This morning we saw about a dozen cases of microtia mostly in children and young adults. We selected cases for surgery based on several factors. The children need to be at least 8 years old to be suitable candidates for this surgery. Following clinic we presented lectures to the physicians and students about Interplast and the surgical correction of congenital and acquired ear deformities. These same techniques can be used to treat ear deformities that may be acquired through injury or disease. In the afternoon Dr. Leber demonstrated how to carve an ear using potatoes. The students were enthusiastic to try their hand using the materials we provided. In surgery we will be using the patient’s own rib cartilage to form an ear.

Arriving in Dhaka with a plan

Dr. Tom Moore and Dr.David Leber, Interplast volunteer visiting educator.

After two days of flights and an overnight in Delhi, we were welcomed in Dhaka by our host, Dr. Shafquat Khundhkar who runs Interplast’s surgical outreach center in Dhaka.  Tomorrow we plan to examine and select patients for surgery, deliver lectures, and host a “carving workshop.”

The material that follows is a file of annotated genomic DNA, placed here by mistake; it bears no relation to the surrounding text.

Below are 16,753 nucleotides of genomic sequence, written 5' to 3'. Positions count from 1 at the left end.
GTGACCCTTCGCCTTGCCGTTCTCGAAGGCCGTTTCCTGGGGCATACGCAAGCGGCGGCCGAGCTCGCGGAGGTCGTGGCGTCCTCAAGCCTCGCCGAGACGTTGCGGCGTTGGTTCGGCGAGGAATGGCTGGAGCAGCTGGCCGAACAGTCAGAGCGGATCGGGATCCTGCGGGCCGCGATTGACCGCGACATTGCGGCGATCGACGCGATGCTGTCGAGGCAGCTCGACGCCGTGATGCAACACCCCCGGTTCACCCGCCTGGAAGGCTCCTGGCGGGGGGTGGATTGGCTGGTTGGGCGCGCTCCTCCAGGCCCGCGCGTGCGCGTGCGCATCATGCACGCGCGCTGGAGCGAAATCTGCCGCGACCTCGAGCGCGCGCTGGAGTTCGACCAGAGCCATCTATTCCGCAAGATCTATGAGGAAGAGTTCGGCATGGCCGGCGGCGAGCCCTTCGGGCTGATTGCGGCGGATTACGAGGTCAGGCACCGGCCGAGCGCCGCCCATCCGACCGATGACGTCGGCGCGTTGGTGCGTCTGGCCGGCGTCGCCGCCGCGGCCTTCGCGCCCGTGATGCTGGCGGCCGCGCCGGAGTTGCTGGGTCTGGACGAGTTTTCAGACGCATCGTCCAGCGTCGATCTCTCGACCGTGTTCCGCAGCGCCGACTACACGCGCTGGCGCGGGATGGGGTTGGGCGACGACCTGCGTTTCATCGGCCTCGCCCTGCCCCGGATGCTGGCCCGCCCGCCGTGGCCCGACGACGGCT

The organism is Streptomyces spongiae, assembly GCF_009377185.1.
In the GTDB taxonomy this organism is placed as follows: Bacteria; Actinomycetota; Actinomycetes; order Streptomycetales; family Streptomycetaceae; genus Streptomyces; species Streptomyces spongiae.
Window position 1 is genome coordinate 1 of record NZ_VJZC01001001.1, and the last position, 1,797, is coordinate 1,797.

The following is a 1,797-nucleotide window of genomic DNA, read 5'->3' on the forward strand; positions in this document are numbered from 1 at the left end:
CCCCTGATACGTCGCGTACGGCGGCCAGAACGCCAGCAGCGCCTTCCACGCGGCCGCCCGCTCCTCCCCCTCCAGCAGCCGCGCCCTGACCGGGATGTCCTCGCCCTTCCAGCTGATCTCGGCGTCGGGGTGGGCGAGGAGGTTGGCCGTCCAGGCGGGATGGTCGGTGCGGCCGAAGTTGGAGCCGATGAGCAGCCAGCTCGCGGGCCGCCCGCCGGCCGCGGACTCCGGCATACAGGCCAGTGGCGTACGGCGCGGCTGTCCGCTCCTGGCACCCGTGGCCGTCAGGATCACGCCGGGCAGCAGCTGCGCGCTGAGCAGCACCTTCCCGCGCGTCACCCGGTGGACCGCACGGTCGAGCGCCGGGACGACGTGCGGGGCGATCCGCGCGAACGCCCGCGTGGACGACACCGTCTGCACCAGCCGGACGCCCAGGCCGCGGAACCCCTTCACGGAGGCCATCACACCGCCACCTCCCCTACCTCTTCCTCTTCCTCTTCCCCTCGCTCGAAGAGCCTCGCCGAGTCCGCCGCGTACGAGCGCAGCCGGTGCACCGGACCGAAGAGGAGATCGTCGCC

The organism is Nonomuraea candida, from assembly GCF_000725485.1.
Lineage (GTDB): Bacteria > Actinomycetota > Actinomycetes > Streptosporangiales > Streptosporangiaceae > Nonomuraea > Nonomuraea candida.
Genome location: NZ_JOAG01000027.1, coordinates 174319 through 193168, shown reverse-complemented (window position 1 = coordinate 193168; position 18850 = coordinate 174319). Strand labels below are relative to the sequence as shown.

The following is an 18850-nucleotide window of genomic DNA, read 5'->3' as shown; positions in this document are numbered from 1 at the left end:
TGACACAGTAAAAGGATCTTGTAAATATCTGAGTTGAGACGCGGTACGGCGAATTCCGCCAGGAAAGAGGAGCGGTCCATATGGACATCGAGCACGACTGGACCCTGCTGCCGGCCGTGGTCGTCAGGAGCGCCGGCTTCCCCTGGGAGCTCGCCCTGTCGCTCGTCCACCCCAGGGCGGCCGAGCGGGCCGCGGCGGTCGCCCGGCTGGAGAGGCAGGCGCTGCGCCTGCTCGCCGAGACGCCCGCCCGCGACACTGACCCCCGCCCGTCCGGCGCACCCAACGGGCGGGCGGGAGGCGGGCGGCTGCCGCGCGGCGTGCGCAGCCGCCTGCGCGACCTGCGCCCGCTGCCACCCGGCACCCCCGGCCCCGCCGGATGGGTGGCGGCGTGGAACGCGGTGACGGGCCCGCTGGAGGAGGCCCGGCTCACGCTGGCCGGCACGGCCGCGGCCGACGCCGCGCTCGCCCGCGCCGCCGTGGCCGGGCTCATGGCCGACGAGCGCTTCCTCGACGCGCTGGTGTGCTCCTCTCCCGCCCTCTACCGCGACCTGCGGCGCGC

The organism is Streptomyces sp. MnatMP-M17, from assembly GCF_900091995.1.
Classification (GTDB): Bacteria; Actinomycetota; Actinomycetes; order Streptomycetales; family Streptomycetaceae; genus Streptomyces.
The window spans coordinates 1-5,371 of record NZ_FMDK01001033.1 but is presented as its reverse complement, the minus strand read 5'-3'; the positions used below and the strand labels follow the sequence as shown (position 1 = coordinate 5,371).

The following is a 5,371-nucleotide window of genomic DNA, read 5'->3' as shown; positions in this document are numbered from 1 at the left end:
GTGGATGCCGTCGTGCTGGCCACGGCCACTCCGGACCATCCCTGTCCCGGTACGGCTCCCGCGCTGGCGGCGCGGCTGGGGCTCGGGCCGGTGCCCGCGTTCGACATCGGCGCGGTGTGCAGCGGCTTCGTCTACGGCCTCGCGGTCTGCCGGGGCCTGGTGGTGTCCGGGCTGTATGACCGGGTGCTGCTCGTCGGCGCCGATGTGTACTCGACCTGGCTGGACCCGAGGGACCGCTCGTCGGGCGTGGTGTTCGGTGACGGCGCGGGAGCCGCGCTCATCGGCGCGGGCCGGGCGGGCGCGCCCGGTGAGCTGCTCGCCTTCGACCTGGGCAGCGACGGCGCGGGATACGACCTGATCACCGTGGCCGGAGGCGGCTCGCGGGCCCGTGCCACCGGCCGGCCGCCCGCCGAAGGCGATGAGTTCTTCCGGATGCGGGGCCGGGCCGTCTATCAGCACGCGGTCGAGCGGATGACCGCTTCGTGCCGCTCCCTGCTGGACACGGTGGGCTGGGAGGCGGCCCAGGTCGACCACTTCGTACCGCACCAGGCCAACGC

Teaching in South Asia


Teaching in South Asia
Originally uploaded by interplast

Dr. Tom Moore and Dr.David Leber, Interplast volunteer visiting educator.

I am Dr. Tom Moore from Indianapolis, Indiana. I am a volunteer plastic surgeon with Interplast. For the past six years I have served as a visiting educator specializing in reconstructing ears for children born with congenitally deformed or missing ears, a condition called microtia. During this time I have visited eight different sites in Bolivia, Ecuador, Peru, and Ghana. This condition is rare, only occurring about once in 5,000 births but appears to be more common in developing countries. Our goal is to teach local plastic surgeons the techniques to treat this problem. Two or three visits to each site are required to demonstrate and teach the surgical stages necessary to complete the reconstruction. Dr. David Leber, a plastic surgeon experienced in international volunteer work in ear reconstruction from Harrisburg, Pennsylvania and I travelled to Dhaka, Bangladesh and then to Raichur, India to conduct seminars on the subject of ear reconstruction.